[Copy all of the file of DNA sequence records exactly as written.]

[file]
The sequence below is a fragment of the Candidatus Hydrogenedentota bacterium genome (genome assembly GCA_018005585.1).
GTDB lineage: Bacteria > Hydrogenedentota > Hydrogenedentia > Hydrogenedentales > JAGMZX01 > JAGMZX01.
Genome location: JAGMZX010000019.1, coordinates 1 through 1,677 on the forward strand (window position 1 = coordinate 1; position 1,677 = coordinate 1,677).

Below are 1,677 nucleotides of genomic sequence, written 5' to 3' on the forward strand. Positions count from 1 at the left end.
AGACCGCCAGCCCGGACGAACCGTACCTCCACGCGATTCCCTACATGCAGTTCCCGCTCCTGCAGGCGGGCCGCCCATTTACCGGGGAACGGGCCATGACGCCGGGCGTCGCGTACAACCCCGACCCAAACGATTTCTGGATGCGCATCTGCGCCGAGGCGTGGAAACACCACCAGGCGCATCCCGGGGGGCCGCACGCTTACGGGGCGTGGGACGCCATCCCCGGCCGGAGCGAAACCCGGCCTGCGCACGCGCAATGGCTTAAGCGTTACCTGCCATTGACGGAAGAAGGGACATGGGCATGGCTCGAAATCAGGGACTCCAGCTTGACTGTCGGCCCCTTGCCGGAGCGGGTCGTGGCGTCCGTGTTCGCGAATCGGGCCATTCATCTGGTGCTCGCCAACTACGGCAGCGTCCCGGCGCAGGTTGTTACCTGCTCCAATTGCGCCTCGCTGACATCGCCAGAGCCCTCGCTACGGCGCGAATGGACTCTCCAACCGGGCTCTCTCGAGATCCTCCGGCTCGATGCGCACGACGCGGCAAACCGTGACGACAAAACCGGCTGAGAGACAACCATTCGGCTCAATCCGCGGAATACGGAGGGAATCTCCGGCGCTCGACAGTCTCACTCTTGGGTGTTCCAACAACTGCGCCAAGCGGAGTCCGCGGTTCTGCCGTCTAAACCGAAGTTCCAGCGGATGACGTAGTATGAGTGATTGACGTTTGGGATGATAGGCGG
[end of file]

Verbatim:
The sequence below is a fragment of the Candidatus Hydrogenedentota bacterium genome (genome assembly GCA_018005585.1).
GTDB lineage: Bacteria > Hydrogenedentota > Hydrogenedentia > Hydrogenedentales > JAGMZX01 > JAGMZX01.
Genome location: JAGMZX010000019.1, coordinates 1 through 1,677 on the forward strand (window position 1 = coordinate 1; position 1,677 = coordinate 1,677).

Below are 1,677 nucleotides of genomic sequence, written 5' to 3' on the forward strand. Positions count from 1 at the left end.
AGACCGCCAGCCCGGACGAACCGTACCTCCACGCGATTCCCTACATGCAGTTCCCGCTCCTGCAGGCGGGCCGCCCATTTACCGGGGAACGGGCCATGACGCCGGGCGTCGCGTACAACCCCGACCCAAACGATTTCTGGATGCGCATCTGCGCCGAGGCGTGGAAACACCACCAGGCGCATCCCGGGGGGCCGCACGCTTACGGGGCGTGGGACGCCATCCCCGGCCGGAGCGAAACCCGGCCTGCGCACGCGCAATGGCTTAAGCGTTACCTGCCATTGACGGAAGAAGGGACATGGGCATGGCTCGAAATCAGGGACTCCAGCTTGACTGTCGGCCCCTTGCCGGAGCGGGTCGTGGCGTCCGTGTTCGCGAATCGGGCCATTCATCTGGTGCTCGCCAACTACGGCAGCGTCCCGGCGCAGGTTGTTACCTGCTCCAATTGCGCCTCGCTGACATCGCCAGAGCCCTCGCTACGGCGCGAATGGACTCTCCAACCGGGCTCTCTCGAGATCCTCCGGCTCGATGCGCACGACGCGGCAAACCGTGACGACAAAACCGGCTGAGAGACAACCATTCGGCTCAATCCGCGGAATACGGAGGGAATCTCCGGCGCTCGACAGTCTCACTCTTGGGTGTTCCAACAACTGCGCCAAGCGGAGTCCGCGGTTCTGCCGTCTAAACCGAAGTTCCAGCGGATGACGTAGTATGAGTGATTGACGTTTGGGATGATAGGCGG